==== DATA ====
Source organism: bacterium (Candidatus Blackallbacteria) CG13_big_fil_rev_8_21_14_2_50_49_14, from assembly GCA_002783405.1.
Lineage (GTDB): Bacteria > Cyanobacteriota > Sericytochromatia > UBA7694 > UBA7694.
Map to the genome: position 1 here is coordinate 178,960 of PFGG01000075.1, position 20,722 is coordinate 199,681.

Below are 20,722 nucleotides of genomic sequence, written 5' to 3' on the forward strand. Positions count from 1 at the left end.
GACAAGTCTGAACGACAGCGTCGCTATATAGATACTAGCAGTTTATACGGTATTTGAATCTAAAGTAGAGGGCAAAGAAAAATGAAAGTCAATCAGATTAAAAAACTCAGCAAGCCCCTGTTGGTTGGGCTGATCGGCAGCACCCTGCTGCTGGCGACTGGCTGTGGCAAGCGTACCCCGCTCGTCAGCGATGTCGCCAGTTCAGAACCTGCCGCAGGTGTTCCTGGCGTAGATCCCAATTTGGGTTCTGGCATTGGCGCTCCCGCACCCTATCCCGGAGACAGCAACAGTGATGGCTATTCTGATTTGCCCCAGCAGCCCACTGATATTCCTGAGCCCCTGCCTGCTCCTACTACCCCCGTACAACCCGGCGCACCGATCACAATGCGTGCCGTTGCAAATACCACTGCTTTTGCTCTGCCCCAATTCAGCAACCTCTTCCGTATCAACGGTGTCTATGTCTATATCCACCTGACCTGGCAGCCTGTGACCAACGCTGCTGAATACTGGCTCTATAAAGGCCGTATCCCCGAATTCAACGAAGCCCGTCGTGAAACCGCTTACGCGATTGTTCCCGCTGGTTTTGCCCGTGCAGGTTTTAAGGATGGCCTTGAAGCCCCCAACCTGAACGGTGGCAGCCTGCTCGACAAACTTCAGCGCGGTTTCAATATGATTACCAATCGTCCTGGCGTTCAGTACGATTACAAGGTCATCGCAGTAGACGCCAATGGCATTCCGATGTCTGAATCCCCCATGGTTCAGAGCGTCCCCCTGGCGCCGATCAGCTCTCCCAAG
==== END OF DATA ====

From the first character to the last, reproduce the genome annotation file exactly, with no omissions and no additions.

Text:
Source organism: bacterium (Candidatus Blackallbacteria) CG13_big_fil_rev_8_21_14_2_50_49_14, from assembly GCA_002783405.1.
Lineage (GTDB): Bacteria > Cyanobacteriota > Sericytochromatia > UBA7694 > UBA7694.
Map to the genome: position 1 here is coordinate 178,960 of PFGG01000075.1, position 20,722 is coordinate 199,681.

Below are 20,722 nucleotides of genomic sequence, written 5' to 3' on the forward strand. Positions count from 1 at the left end.
GACAAGTCTGAACGACAGCGTCGCTATATAGATACTAGCAGTTTATACGGTATTTGAATCTAAAGTAGAGGGCAAAGAAAAATGAAAGTCAATCAGATTAAAAAACTCAGCAAGCCCCTGTTGGTTGGGCTGATCGGCAGCACCCTGCTGCTGGCGACTGGCTGTGGCAAGCGTACCCCGCTCGTCAGCGATGTCGCCAGTTCAGAACCTGCCGCAGGTGTTCCTGGCGTAGATCCCAATTTGGGTTCTGGCATTGGCGCTCCCGCACCCTATCCCGGAGACAGCAACAGTGATGGCTATTCTGATTTGCCCCAGCAGCCCACTGATATTCCTGAGCCCCTGCCTGCTCCTACTACCCCCGTACAACCCGGCGCACCGATCACAATGCGTGCCGTTGCAAATACCACTGCTTTTGCTCTGCCCCAATTCAGCAACCTCTTCCGTATCAACGGTGTCTATGTCTATATCCACCTGACCTGGCAGCCTGTGACCAACGCTGCTGAATACTGGCTCTATAAAGGCCGTATCCCCGAATTCAACGAAGCCCGTCGTGAAACCGCTTACGCGATTGTTCCCGCTGGTTTTGCCCGTGCAGGTTTTAAGGATGGCCTTGAAGCCCCCAACCTGAACGGTGGCAGCCTGCTCGACAAACTTCAGCGCGGTTTCAATATGATTACCAATCGTCCTGGCGTTCAGTACGATTACAAGGTCATCGCAGTAGACGCCAATGGCATTCCGATGTCTGAATCCCCCATGGTTCAGAGCGTCCCCCTGGCGCCGATCAGCTCTCCCAAG